Top Hill Staffer Says CMS Breakthrough Coverage Pulled Due to Cost
This article was originally published in The Gray Sheet
A House Energy and Commerce staffer said the committee dropped a Medicare reimbursement provision for breakthrough devices from their Cures draft bill because of cost but lawmakers haven't given up on the issue yet.
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Device tax, reimbursement predictability and empowering women in the medtech industry are some of Martha Shadan's top priorities for her two-year term as board chair of AdvaMed Accel, the small-company-advocacy arm of the trade group.
The US Centers for Medicare and Medicaid Services has withdrawn efforts on a proposed rule to offer faster Medicare reimbursement to novel devices, but the agency still plans to work on different approaches to provide "timely patient access" to device innovations, a spokeswoman said. AdvaMed says it is disappointed by CMS's decision to withdraw the rule after a 10-month review by the Office of Management and Budget.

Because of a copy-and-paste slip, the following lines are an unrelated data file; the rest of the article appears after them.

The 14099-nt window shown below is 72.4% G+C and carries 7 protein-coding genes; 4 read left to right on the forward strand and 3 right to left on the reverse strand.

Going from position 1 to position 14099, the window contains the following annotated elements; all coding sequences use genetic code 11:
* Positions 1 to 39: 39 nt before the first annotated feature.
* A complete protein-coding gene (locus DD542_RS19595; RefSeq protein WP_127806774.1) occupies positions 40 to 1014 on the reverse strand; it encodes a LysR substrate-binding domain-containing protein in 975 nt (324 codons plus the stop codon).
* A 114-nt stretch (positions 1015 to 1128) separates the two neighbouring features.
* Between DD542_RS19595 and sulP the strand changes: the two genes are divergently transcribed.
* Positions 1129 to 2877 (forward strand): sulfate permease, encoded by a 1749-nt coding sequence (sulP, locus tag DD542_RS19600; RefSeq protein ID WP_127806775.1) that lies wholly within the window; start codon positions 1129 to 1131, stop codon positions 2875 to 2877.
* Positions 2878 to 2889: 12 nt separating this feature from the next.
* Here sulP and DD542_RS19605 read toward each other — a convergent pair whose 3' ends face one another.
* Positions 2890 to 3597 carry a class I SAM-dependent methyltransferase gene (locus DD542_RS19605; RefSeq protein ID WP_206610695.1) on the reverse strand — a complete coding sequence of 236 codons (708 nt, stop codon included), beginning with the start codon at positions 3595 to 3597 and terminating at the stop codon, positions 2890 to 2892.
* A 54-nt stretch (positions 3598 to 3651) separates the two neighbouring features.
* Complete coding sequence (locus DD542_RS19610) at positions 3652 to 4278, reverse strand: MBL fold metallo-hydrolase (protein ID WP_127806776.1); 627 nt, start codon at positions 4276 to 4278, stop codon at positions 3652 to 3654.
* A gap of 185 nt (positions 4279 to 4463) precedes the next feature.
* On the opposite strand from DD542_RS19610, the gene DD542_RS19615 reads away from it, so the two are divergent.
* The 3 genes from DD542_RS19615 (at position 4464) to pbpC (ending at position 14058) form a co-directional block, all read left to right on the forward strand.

Following House passage of a combined House/Senate 21st Century Cures package Nov. 30, the Senate will take up the bill on Dec. 5 or 6, said Senate HELP Committee Chair Lamar Alexander, R-Tenn., who shepherded a similar package of medical innovation bills through the committee earlier this year. While some Democrats remain vocal in opposing the bill based on worries that it will water-down FDA safety protections and funding concerns, the House vote showed lopsided support, and the Senate is expected to pass it and the president to sign.